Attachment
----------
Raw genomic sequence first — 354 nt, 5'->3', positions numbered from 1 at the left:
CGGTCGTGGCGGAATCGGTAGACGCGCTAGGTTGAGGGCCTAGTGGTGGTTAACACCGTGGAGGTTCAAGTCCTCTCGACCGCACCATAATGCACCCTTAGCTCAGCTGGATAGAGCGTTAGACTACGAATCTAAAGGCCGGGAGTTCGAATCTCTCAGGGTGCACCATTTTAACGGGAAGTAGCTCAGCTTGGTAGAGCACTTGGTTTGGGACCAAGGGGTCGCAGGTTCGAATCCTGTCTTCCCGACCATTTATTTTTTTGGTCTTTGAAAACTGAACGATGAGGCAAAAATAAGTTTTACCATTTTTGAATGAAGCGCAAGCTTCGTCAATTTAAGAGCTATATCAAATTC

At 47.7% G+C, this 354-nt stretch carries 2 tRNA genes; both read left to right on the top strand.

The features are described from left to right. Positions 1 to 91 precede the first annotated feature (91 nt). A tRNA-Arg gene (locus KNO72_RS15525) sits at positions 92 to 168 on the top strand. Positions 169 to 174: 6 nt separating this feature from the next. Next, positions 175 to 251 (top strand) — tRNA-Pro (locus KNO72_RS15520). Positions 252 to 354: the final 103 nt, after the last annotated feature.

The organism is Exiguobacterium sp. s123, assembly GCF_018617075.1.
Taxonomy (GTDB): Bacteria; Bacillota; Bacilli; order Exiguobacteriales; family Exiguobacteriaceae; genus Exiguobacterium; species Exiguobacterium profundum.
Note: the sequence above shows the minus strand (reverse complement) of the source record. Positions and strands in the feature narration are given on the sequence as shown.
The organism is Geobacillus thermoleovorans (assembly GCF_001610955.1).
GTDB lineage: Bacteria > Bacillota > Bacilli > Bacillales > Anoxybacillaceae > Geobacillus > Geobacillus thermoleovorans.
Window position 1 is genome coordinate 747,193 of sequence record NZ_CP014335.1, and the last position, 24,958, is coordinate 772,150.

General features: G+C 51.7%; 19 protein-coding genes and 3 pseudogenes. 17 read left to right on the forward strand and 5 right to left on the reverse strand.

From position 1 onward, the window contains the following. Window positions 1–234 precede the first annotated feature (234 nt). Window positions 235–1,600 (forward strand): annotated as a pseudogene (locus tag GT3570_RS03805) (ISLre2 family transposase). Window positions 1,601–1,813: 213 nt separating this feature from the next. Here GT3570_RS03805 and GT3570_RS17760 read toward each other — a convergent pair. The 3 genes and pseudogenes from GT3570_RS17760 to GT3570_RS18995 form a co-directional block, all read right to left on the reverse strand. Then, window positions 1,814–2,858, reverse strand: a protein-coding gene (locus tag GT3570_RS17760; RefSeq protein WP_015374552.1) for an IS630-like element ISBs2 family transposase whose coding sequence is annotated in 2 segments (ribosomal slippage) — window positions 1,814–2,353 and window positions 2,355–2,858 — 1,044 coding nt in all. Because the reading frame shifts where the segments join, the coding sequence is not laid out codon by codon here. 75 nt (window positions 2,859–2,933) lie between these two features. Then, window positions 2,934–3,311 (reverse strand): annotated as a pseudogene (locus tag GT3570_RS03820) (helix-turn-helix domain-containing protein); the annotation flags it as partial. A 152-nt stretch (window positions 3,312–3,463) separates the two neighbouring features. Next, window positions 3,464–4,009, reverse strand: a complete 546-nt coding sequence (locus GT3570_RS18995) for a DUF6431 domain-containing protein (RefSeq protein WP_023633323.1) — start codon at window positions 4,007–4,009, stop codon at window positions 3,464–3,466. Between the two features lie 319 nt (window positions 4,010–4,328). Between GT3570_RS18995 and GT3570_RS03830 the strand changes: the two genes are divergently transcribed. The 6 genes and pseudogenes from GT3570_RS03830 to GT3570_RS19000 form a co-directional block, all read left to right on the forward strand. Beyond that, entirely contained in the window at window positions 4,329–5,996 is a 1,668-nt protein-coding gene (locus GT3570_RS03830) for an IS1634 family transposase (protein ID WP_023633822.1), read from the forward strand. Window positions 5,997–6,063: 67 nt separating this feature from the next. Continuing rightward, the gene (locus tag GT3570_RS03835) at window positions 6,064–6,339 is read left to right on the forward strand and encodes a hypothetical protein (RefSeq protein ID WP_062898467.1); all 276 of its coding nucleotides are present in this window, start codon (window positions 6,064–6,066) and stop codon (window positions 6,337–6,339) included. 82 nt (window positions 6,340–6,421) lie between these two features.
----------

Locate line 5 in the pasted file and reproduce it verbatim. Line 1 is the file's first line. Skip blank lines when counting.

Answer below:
The organism is Exiguobacterium sp. s123, assembly GCF_018617075.1.